In a recent post, I shared Ken’s story about finding efficient ways to train his new maintenance employees.
It’s a situation more maintenance managers are finding themselves in. If you haven’t yet, you will soon. We’re all dealing with staff turnover as older employees retire and new ones come on board.
To recap if you missed it, one-third of Ken’s maintenance staff was new to his organization. And the usual hands-on, peer-to-peer training wasn’t as effective as he needed it to be to get everyone up to speed quickly. Formal classroom training ended up being the right choice for Ken to get his large group of new users up and running.
But Ken had another problem.
Among those retirees were three of Ken’s maintenance software “super users”—staff members who knew how to get the most out of their MPulse CMMS software.
These were Ken’s go-to people whenever he had questions or needed data for everything from replacement budgets to asset life cycle forecasts. In fact, they were the whole organization’s go-to people for anything related to maintenance.
“They really pushed the limits of the software,” Ken said. “They knew it inside and out. Those are big shoes to fill.”
What’s a CMMS Software “Super User”?
Ken’s super users were what we call “MPulse champions”—they were directly involved in the original software implementation, they trained other users, they provided internal technical support when needed, and they “championed” the use of the software to others.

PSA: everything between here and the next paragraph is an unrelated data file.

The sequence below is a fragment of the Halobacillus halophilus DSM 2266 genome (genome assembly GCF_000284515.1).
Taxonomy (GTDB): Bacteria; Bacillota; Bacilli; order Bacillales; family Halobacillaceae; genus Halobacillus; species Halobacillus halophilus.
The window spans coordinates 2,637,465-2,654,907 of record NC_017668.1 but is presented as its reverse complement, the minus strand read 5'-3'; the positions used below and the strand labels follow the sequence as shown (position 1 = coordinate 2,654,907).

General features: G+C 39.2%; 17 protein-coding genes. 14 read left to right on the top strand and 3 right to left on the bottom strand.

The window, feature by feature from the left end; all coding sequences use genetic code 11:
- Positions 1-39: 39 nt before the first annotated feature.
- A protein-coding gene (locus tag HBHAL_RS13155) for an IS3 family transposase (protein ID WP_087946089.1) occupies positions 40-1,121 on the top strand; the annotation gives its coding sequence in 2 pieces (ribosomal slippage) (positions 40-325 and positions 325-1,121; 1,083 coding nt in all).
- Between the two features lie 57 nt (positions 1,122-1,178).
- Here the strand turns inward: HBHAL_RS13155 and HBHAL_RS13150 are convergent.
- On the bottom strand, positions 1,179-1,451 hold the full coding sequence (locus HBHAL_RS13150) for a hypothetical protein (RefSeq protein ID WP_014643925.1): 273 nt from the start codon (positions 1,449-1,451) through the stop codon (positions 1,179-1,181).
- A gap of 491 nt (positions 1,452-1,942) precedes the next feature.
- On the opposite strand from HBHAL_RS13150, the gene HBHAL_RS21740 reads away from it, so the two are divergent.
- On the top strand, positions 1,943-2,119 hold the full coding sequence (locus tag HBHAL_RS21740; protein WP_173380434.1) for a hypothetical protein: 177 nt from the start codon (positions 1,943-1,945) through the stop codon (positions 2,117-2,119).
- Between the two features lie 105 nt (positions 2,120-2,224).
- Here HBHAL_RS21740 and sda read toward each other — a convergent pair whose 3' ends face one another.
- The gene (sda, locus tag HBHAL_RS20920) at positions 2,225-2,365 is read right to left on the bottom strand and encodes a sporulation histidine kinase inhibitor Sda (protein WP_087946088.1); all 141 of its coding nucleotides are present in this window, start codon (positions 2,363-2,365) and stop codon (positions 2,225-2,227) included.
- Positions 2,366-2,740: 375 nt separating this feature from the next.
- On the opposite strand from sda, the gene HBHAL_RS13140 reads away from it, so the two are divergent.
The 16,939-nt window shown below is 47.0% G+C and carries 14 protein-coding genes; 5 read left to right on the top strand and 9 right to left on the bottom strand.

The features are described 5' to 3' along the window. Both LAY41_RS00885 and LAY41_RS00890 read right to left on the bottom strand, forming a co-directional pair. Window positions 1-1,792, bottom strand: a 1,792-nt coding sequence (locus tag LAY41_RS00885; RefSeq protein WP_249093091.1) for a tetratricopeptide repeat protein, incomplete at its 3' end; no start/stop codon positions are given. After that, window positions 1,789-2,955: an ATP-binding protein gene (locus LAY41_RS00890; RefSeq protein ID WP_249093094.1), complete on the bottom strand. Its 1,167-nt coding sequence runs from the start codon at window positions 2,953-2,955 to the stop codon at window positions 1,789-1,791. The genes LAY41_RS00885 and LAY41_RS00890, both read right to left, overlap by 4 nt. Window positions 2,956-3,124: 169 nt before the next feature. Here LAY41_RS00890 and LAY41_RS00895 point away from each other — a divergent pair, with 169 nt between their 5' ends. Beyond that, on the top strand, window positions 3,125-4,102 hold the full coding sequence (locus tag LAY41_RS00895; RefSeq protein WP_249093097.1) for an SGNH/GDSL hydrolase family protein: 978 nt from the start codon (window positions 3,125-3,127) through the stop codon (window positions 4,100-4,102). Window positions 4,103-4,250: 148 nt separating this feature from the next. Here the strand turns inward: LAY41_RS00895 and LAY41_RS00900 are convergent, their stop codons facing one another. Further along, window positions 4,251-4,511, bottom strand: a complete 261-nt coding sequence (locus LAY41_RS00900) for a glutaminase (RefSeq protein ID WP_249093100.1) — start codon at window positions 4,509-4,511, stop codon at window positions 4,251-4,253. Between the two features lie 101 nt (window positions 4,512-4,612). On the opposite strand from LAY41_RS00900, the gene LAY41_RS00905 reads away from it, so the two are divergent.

Their enthusiasm for the software and its capabilities was catching. It helped Ken get his whole team on board with the initial implementation. And it helped the whole organization discover the value of CMMS data—and the decisions it helped make.
Super users are the hardest ones to replace after they retire or move on.
So it’s really important to train new ones.
How Do I Create CMMS Software “Super Users”?
Ken is already on the path to creating new CMMS software super users by investing in classroom training. Formal training is the first step to developing employees who are knowledgeable and enthusiastic about their job and the software tools they use.
It’s also important to support people who are likely to become super users with time, continuous training, and hands-on experience. You know who they are—they are approachable, open to learning, responsible, and knowledgeable about their organization and how to contribute to its success.
In general, maintenance managers should encourage employees who have…
- A strong understanding (or potentially strong understanding) of workflows
- A belief in the value of technology and data-driven management
- An enthusiastic attitude and strong communication skills
- Good problem-solving capabilities
- Flexibility and adaptability to change
- Desire for continued learning and skill development
It takes time and experience to get there. But Ken can encourage the development of his new super users with training and opportunities for growth.
Who are your CMMS software super users? How have you helped them become successful? Leave a comment or contact me.